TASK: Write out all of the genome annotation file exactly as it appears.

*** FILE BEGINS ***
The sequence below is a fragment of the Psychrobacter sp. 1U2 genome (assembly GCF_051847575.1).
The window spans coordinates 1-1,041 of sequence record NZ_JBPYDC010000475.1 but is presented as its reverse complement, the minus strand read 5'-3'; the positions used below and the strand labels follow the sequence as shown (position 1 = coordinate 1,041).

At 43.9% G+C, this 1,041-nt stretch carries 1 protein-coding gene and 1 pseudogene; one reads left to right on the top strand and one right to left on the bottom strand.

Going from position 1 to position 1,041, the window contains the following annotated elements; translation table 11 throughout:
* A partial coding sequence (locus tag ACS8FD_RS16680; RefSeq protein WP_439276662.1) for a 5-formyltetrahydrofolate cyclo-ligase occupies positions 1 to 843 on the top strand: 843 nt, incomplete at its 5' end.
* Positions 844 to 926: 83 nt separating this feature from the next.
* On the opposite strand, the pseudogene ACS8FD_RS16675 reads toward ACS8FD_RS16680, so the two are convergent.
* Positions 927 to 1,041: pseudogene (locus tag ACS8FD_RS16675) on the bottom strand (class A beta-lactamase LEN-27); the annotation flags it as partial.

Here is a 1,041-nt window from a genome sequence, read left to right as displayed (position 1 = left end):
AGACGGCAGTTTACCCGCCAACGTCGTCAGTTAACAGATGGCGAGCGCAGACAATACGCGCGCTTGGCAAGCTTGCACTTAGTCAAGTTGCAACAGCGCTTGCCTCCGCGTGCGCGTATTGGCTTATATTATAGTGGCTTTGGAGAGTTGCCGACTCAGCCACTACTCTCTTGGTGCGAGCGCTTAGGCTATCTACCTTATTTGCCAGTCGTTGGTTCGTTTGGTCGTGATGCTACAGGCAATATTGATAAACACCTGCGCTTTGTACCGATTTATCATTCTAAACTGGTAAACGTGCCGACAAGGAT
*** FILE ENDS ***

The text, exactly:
The sequence below is a fragment of the Psychrobacter sp. 1U2 genome (assembly GCF_051847575.1).
The window spans coordinates 1-1,041 of sequence record NZ_JBPYDC010000475.1 but is presented as its reverse complement, the minus strand read 5'-3'; the positions used below and the strand labels follow the sequence as shown (position 1 = coordinate 1,041).

At 43.9% G+C, this 1,041-nt stretch carries 1 protein-coding gene and 1 pseudogene; one reads left to right on the top strand and one right to left on the bottom strand.

Going from position 1 to position 1,041, the window contains the following annotated elements; translation table 11 throughout:
* A partial coding sequence (locus tag ACS8FD_RS16680; RefSeq protein WP_439276662.1) for a 5-formyltetrahydrofolate cyclo-ligase occupies positions 1 to 843 on the top strand: 843 nt, incomplete at its 5' end.
* Positions 844 to 926: 83 nt separating this feature from the next.
* On the opposite strand, the pseudogene ACS8FD_RS16675 reads toward ACS8FD_RS16680, so the two are convergent.
* Positions 927 to 1,041: pseudogene (locus tag ACS8FD_RS16675) on the bottom strand (class A beta-lactamase LEN-27); the annotation flags it as partial.

Here is a 1,041-nt window from a genome sequence, read left to right as displayed (position 1 = left end):
AGACGGCAGTTTACCCGCCAACGTCGTCAGTTAACAGATGGCGAGCGCAGACAATACGCGCGCTTGGCAAGCTTGCACTTAGTCAAGTTGCAACAGCGCTTGCCTCCGCGTGCGCGTATTGGCTTATATTATAGTGGCTTTGGAGAGTTGCCGACTCAGCCACTACTCTCTTGGTGCGAGCGCTTAGGCTATCTACCTTATTTGCCAGTCGTTGGTTCGTTTGGTCGTGATGCTACAGGCAATATTGATAAACACCTGCGCTTTGTACCGATTTATCATTCTAAACTGGTAAACGTGCCGACAAGGAT